Reid defends health care bill deal


WASHINGTON — Sen. Harry Reid defended the health care agreement that Democrats reached over the weekend, saying today that support for the bill will grow once it gets passed and Americans see its benefits.

The Nevada Democrat said some polling has shown that support for health care reform “is up about 10 percent overnight” as prospects for passage have improved.

“The American people, once they have the information, they will be totally supportive of the bill,” said Reid, the Senate’s majority leader.

Democrats say the reforms will remove insurance barriers that make it difficult for people to get needed treatment. Critics say the changes will be costly and will lead to the government further intruding into health care.

The road ahead became clearer after Sen. Ben Nelson, D-Neb., finally signed on late Friday and agreed to provide the decisive 60th vote for the bill that would transform health insurance.

With Nelson on board, Reid had enough votes to roll through Republican filibusters. He began the process that is expected to result in a final vote about 7 p.m. on Christmas Eve. Early today, senators voted 60-40 to move the bill over one key procedural hurdle.

Reid gave his assessment at a news conference where the president-elect of the American Medical Association, Dr. Cecil Wilson of Winter Park, Fla., announced the group’s support for the latest bill.

With regard to polls, Reid was referring to one released today by CNN, aides said. It showed that support for health care reform has risen from 36 percent in early December to 42 percent in calls conducted Wednesday through Sunday. A majority, 56 percent, still opposes the bill.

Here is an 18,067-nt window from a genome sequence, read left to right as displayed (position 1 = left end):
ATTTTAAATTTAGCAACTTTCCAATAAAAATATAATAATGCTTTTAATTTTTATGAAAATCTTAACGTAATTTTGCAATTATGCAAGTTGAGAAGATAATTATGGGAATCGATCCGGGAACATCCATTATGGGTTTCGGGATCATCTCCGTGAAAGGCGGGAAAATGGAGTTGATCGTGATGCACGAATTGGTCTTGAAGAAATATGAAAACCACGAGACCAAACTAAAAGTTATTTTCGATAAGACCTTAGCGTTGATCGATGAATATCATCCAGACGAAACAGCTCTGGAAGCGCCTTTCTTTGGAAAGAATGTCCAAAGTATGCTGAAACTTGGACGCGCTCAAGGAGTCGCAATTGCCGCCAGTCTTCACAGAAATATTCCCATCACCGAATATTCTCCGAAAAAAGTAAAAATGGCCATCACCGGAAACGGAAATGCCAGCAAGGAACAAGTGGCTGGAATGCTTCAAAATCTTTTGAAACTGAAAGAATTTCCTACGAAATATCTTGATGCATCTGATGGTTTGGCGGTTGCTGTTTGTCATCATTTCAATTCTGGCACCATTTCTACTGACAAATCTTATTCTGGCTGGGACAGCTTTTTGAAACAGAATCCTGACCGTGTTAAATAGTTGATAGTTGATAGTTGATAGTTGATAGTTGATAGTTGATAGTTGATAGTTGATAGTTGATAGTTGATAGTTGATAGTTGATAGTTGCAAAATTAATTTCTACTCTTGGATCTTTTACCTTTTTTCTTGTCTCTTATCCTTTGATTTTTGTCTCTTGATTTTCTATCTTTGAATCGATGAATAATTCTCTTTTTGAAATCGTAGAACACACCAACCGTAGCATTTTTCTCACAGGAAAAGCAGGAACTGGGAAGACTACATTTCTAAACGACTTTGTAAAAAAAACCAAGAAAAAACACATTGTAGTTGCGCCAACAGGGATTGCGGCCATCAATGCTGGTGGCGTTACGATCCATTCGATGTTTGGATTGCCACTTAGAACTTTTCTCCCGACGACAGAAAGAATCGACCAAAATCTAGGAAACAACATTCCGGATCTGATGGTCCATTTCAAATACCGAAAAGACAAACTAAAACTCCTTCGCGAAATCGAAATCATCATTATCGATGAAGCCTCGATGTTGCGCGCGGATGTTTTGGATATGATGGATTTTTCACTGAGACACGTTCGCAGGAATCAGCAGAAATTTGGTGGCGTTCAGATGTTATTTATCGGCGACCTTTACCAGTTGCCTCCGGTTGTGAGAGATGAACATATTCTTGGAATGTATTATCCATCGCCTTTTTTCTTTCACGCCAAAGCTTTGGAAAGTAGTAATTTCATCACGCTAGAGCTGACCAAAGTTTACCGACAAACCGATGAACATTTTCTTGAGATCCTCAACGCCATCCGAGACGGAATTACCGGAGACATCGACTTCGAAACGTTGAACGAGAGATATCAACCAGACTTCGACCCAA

Support grew by 10 percent among Democrats and younger people, the poll said.

Reid also defended the deal that won over Nelson. In exchange for his support, the conservative from Nebraska won tougher restrictions on insurance coverage for abortions. He also got a promise that the government will fully fund an expansion of Medicaid in his state while other states get Medicaid aid for only three years.

Reid said the negotiations over health care were no different from agreements that senators reach to pass bills big and small. He noted that for a $600 billion defense spending bill to pass on Saturday, money was added for food stamps and other safety net programs.

“That is what legislation is all about,” Reid said. “It is the art of compromise.”

He added: “There are a hundred senators here, and I don’t know if there is a senator who doesn’t have something in this bill that is important to them, and if they don’t have something in it important to them, then that doesn’t speak well of them.”

Contact Stephens Washington Bureau Chief Steve Tetreault at stetreault@stephensmedia.com or 202-783-1760.